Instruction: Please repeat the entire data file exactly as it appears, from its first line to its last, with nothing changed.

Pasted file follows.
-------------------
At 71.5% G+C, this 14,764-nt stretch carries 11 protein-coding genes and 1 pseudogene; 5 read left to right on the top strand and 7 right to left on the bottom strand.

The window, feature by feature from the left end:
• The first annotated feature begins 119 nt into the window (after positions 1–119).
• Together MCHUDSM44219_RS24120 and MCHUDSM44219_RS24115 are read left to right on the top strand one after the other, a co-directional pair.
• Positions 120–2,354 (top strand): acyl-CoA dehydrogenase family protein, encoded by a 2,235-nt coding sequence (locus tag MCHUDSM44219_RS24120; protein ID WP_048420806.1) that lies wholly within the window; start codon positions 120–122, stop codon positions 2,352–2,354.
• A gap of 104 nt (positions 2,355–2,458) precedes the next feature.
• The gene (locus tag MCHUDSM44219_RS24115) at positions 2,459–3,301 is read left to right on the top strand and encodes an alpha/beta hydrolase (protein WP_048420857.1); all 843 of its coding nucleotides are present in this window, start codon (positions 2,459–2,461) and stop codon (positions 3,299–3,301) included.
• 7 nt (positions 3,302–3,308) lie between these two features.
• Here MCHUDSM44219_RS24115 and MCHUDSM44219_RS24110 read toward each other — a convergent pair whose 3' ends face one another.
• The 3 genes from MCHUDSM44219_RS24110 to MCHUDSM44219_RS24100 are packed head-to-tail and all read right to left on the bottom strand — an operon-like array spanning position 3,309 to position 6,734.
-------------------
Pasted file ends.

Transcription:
At 71.5% G+C, this 14,764-nt stretch carries 11 protein-coding genes and 1 pseudogene; 5 read left to right on the top strand and 7 right to left on the bottom strand.

The window, feature by feature from the left end:
• The first annotated feature begins 119 nt into the window (after positions 1–119).
• Together MCHUDSM44219_RS24120 and MCHUDSM44219_RS24115 are read left to right on the top strand one after the other, a co-directional pair.
• Positions 120–2,354 (top strand): acyl-CoA dehydrogenase family protein, encoded by a 2,235-nt coding sequence (locus tag MCHUDSM44219_RS24120; protein ID WP_048420806.1) that lies wholly within the window; start codon positions 120–122, stop codon positions 2,352–2,354.
• A gap of 104 nt (positions 2,355–2,458) precedes the next feature.
• The gene (locus tag MCHUDSM44219_RS24115) at positions 2,459–3,301 is read left to right on the top strand and encodes an alpha/beta hydrolase (protein WP_048420857.1); all 843 of its coding nucleotides are present in this window, start codon (positions 2,459–2,461) and stop codon (positions 3,299–3,301) included.
• 7 nt (positions 3,302–3,308) lie between these two features.
• Here MCHUDSM44219_RS24115 and MCHUDSM44219_RS24110 read toward each other — a convergent pair whose 3' ends face one another.
• The 3 genes from MCHUDSM44219_RS24110 to MCHUDSM44219_RS24100 are packed head-to-tail and all read right to left on the bottom strand — an operon-like array spanning position 3,309 to position 6,734.